Allegation of sexual abuse at West Demerara school
Caesar slams poor communication by regional education department
By Miranda La Rose
October 22, 2000
The Ministry of Education, currently investigating allegations of the sexual abuse of six male students by a teacher of a West Demerara School, hopes to submit a report and recommendations to the Teaching Service Commission by Wednesday.
Chief Education Officer, Ed Caesar, reiterated on Friday that the Ministry of Education would not condone "any element or aspect of child abuse."
Speaking with reporters after a press briefing he hosted at the GTV Studios on Homestretch Avenue, Caesar said that since he learnt of the allegations he has had discussions with the Regional Education Officer for Region Three Yeoman Singh on the matter.
The alleged abuses came to light on Friday, October 6 when one of the six who made the allegations told the teacher that he was fond of oral sex while the teacher was whipping him. Caesar admitted that he only learnt of the allegations when Stabroek News contacted him for a comment on the matter on Thursday.
This newspaper has since learnt that the teacher in question, who had been reporting for duty and functioning in classes since the allegations were made, was not at school on Friday.
Expressing disappointment in the lack of communication on the allegations by the Region Three Education Department, Caesar said that as soon as the matter was brought to his attention he immediately summoned a meeting with the entire staff of the department. He said: "If this has happened so long ago and I am not aware of it and the ministry is not aware of it, then they must account." He added, "I must admit that I got so upset that I had to say to myself 'I am a manager', be careful."
Unfortunately, Caesar said, all the members of the Region Three Education Department except the officer-in-charge were not in office. "They were all out, either working with the Elections Commission, or visiting places in the interior or hinterland."
Caesar said that Singh was able to present a report about the allegations. "The officer did explain poorly what transpired and the difficulties that he had to get information. There has been some degree of slippage in that respect."
However, he added that "we are going to address that, too, because we want to be informed of emergency activities and any activity that smacks of a criminal nature."
Caesar also told reporters that he planned visiting the school himself at the earliest opportunity because "we want to inform the Teaching Service Commission sensibly... no later than Wednesday because we would want action to be taken--if action is necessary--on any issue and all issues relevant...."
Caesar said the ministry expected young people sent to school to feel they were in a protected environment "where teachers more or less oversee their activities, work with them to improve their general behaviour and prepare them for further studies or for the world of work." As such, the ministry was "concerned when allegations are made about teachers' involvement in child abuse and this abuse involves pupils or students from the school."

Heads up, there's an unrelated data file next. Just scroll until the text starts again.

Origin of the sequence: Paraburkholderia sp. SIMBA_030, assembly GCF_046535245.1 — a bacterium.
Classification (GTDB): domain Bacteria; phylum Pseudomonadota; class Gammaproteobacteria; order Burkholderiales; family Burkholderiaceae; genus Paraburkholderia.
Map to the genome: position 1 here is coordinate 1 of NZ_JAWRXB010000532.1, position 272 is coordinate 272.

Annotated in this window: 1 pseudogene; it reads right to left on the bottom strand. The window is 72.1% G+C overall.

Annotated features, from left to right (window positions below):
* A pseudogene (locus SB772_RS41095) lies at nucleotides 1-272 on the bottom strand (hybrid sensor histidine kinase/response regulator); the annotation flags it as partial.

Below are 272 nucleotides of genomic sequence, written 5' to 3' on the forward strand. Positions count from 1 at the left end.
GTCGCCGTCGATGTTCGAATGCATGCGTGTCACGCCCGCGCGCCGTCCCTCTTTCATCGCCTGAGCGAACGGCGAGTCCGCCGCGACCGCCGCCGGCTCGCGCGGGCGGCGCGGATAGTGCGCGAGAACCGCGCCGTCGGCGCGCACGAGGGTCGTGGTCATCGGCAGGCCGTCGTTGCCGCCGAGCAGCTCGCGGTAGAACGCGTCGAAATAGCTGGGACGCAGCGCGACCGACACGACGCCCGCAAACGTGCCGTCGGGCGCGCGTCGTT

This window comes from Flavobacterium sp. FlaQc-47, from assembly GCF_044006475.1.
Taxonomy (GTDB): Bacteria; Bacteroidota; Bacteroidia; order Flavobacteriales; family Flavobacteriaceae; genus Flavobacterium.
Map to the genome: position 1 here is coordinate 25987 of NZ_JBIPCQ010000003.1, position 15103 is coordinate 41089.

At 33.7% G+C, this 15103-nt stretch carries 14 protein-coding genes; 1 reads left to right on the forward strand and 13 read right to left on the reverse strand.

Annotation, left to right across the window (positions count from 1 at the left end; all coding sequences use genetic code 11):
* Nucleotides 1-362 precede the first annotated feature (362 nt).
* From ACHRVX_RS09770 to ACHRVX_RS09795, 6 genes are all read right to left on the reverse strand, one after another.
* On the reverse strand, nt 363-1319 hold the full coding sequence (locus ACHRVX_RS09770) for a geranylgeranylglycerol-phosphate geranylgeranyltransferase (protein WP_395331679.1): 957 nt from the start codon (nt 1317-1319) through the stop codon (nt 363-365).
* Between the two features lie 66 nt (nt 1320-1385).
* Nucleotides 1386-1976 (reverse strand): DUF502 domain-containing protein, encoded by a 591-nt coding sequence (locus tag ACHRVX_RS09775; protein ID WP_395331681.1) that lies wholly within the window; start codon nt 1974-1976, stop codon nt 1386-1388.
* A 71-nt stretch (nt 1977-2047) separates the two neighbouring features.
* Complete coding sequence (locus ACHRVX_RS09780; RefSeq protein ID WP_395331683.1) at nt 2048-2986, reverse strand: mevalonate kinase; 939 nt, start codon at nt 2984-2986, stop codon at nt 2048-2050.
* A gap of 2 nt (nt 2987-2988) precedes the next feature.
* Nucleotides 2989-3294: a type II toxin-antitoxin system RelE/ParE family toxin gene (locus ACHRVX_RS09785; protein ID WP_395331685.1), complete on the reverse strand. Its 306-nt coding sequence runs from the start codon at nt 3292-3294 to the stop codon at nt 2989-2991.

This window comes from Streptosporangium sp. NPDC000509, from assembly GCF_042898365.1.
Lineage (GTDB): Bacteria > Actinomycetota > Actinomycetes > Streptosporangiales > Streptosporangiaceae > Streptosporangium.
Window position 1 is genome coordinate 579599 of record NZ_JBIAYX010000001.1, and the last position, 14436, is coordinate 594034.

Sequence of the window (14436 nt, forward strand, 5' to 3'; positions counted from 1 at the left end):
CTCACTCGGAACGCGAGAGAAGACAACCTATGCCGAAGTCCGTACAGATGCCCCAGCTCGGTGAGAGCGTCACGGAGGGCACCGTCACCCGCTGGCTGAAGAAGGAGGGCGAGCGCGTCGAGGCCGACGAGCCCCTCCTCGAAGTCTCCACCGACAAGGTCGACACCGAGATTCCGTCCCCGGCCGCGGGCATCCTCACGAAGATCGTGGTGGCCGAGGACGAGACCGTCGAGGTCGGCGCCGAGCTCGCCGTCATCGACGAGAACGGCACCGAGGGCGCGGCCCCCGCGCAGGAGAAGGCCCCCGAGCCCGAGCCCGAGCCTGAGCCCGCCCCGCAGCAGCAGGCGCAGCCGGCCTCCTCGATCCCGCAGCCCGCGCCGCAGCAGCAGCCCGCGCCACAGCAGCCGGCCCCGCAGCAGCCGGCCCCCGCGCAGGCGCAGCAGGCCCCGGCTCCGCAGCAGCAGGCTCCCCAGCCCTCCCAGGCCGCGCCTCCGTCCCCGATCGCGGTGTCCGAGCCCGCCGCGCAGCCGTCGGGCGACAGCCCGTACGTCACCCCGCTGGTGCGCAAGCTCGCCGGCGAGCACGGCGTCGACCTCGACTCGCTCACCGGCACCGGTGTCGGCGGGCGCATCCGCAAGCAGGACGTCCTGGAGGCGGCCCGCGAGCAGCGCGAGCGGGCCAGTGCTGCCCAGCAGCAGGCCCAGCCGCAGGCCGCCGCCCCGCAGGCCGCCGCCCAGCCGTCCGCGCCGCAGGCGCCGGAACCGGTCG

Caesar said that all education departments, had been "written to and told very clearly in the recent past to report any matter that is of importance, anything that smacks of dishonesty, whatever criminal activity, report it immediately. If the stairway is about to collapse or collapses report that. Even while you take action you must give us information so that we can say to the public what we are doing."
In addition, Caesar said that head teachers "are aware that they must report incidents of [sexual abuse and those of a criminal nature] to the department immediately. Even before they write they must get on the telephone and find a way by fax or what have you while they prepare their report." Head teachers and departments of education know what kinds of action they have to take, he reiterated.
And as a member on the Commission on the Rights of the Child representing the ministry, Caesar related that the regional education departments had been tasked with organising workshops in which the officers will give young people the chance to speak out on what they feel about physical, mental, sexual and all types of abuse. The commission, he said, would want to hear what the young people have to say and what kinds of recommendations they would like to make.
The recommendations will be taken to the November 27, forum organised by the National Commission of the Rights of the Child. The commission, Caesar also emphasised, will "not condone child abuse or child abuse in the schools. We would get involved and cause action to be taken."
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